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Title: Assessing shipping-mediated impacts and environmental quality within the Grand Harbour, Valletta (Maltese Islands, Central Mediterranean)
Authors: Romeo, Teresa
Alessandro, Michela D.
Giuliani, Silvia
Deidun, Alan
Mazzola, Angelo
Consoli, Pierpaolo
Martino, Andrea
Esposito, Valentina
Vivona, P.
Macchia, Simona
Sartori, Davide
Valastro, G.
Andaloro, Franco
Keywords: Microplastics -- Analysis
Introduced organisms -- Malta -- Valletta
Nature -- Effect of human beings on -- Malta
Multivariate analysis -- Research
Grand Harbour (Valletta, Malta)
Issue Date: 2014
Publisher: SETAC
Citation: Romeo, T., D'Alessandro, M., Giuliani, S., Deidun, A., Mazzola, A., Consoli, P.,... Andaloro, F. (2014). Assessing shipping-mediated impacts and environmental quality within the Grand Harbour, Valletta (Maltese Islands, Central Mediterranean). SETAC North America 35th Annual Meeting, Vancouver. 1-2.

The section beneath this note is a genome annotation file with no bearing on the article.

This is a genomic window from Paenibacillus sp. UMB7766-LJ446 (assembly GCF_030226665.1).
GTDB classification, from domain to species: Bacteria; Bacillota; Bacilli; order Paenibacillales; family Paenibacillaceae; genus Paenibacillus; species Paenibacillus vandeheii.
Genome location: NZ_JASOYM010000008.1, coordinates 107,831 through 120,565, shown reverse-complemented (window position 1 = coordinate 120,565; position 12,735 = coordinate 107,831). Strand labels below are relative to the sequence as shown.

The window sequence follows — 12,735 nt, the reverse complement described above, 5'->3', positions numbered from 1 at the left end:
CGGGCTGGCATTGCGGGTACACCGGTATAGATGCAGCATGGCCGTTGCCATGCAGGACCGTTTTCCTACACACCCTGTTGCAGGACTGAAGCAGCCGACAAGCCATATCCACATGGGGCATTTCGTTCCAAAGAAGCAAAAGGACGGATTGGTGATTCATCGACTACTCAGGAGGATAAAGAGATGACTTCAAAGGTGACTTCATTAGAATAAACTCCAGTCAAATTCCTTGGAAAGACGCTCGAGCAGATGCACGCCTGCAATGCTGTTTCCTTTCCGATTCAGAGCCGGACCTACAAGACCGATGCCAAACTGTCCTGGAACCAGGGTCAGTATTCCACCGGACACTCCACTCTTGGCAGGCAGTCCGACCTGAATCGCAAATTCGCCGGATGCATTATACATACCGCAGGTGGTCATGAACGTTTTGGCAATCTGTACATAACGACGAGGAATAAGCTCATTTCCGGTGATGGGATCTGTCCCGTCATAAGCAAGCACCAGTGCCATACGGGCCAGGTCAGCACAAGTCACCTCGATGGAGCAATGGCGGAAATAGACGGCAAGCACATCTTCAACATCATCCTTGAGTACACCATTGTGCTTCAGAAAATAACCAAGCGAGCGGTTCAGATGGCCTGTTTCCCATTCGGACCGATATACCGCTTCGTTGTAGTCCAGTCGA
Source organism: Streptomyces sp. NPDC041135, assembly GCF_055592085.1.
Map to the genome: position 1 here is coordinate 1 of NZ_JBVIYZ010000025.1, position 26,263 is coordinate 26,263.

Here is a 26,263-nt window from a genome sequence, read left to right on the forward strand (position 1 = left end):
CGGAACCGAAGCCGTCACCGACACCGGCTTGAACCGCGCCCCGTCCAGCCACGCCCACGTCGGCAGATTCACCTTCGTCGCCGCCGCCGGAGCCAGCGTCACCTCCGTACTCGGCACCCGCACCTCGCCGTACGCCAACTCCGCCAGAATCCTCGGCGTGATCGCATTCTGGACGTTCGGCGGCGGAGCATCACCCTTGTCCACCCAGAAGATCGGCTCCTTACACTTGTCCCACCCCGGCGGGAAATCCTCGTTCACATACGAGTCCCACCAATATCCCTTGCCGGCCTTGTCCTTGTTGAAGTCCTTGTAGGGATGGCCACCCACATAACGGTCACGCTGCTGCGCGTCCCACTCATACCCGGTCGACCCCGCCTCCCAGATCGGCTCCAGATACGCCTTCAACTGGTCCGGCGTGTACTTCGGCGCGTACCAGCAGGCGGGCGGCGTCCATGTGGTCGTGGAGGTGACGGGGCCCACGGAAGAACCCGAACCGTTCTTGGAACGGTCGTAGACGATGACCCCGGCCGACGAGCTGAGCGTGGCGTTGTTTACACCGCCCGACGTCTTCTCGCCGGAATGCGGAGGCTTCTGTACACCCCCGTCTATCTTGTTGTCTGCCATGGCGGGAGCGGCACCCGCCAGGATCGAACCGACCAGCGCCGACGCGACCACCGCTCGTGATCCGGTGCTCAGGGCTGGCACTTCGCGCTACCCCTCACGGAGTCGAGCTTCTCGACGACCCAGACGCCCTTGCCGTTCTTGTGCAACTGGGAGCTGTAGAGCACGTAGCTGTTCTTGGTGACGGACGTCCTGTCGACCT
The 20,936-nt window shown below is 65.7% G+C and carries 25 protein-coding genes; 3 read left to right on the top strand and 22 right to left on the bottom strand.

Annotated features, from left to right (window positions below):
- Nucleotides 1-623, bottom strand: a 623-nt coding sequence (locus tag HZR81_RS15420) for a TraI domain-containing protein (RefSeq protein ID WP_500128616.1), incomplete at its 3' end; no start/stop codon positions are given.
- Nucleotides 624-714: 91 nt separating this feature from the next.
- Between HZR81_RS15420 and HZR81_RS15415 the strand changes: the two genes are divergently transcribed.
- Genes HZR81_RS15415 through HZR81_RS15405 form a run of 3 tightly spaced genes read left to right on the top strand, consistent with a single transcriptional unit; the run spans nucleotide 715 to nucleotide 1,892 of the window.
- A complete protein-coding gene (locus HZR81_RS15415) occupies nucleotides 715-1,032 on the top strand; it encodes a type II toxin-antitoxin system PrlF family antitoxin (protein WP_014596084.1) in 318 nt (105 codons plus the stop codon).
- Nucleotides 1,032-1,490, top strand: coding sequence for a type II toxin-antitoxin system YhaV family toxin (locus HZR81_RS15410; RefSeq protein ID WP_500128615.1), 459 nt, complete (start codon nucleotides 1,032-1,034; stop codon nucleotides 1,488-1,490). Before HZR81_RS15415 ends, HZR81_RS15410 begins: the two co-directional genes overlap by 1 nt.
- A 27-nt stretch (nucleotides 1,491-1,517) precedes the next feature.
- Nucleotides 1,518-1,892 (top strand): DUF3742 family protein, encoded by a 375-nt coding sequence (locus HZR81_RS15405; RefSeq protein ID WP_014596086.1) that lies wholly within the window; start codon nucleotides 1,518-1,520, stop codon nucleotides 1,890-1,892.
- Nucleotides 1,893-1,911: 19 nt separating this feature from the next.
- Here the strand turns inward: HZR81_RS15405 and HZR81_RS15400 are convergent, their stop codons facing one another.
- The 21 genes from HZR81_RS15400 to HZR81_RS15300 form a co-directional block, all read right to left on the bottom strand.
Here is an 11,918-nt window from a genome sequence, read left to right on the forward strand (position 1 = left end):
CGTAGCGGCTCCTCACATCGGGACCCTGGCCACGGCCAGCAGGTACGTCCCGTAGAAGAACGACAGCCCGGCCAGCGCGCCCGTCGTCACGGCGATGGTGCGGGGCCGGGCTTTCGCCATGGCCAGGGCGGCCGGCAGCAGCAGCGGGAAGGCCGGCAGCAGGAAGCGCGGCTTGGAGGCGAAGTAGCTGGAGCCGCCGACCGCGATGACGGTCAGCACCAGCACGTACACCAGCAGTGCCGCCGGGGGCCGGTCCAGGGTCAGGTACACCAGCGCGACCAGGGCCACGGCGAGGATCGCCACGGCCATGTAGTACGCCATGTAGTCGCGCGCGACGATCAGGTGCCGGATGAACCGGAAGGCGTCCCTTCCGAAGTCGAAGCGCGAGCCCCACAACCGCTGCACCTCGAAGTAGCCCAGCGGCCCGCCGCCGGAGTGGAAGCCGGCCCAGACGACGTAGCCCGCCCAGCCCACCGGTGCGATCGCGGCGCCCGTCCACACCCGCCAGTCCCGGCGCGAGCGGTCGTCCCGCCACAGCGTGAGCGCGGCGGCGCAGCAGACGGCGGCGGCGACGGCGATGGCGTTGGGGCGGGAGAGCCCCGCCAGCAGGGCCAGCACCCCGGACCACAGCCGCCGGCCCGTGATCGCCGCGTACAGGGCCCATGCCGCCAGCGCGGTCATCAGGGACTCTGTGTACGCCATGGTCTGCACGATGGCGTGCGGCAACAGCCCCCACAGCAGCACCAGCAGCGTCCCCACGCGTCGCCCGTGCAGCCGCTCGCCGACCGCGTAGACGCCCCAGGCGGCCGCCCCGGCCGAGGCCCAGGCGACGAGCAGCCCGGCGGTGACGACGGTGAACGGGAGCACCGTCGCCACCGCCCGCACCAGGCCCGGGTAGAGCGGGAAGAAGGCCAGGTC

Abstract: Shipping traffic has an impact on the marine environment and biodiversity. Within the framework of the BIODIVALUE project, co-financed by the EU through a regional funding programme involving Malta and Sicily, an assessment of shipping-mediated impacts on the water column, sediments and the macrobenthos within the port environment has been conducted. The major industrial port in the Maltese Islands – the Grand Harbour – was chosen for this purpose. During June 2013, the soft bottom in-fauna of the port was sampled by means of a van Veen grab (with a total of 20 replicate samples at 6 different sampling stations), with collected sediment being also characterised for granulometric properties, heavy metal (Ni, Zn, Cu, Cd, Hg, Pb), PCB, PAH and plastic debris content. Evaluation of the biological impact of such pollution, using a rapid and sensitive method to obtain specific information on sediment toxicity, was conducted through the application of a bioassay battery composed of bacterial species Vibrio fischeri (Microtox system), the sea urchin Paracentrotus lividus and the crustacean Corophium orientale. Fouling communities within the same ports were sampled by means of scraping. Multivariate analysis were performed using PRIMER6 &PERMANOVA+ (Anderson, 2008; Clarke and Warwick, 2001). Granulometric analysis show homogeneous results in all stations with the predominance of very fine sand (silt). For PCBs, identified congeners were represented by highly chlorinated PCB species and values < 5 μg/Kg d.w. have been recorded. Sampling stations MP01, MP04 and MP05 represented higher concentrations of Hg, Cu, Pb, As, Ni, Cr. At the same stations high levels of ΣPAHs have been detected and high toxicity levels for P.lividus were recorded in every stations. C. Orientale bioassay showed a critical condition in several tested sample whereas microtox test recorded slight toxicity only at MPBN1 and MPBN4 station. The macrozoobenthic infauna was composed predominantly of polychaetes (F=88,89 %), molluscs (F=72,22%) and crustaceans (F=55,56%). A total of 1385 specimens belonging to 41 families were recorded. Cirratulidae, Corbulidae, Spionidae and Capitellidae were the most abundant families. Station MP04 shows the lowest value of biodiversity (H’=0). Micro, macro and plastic fragments have been detected. All these results are indicative of a degraded port marine environment as a result of multifarious human activities within the same port.
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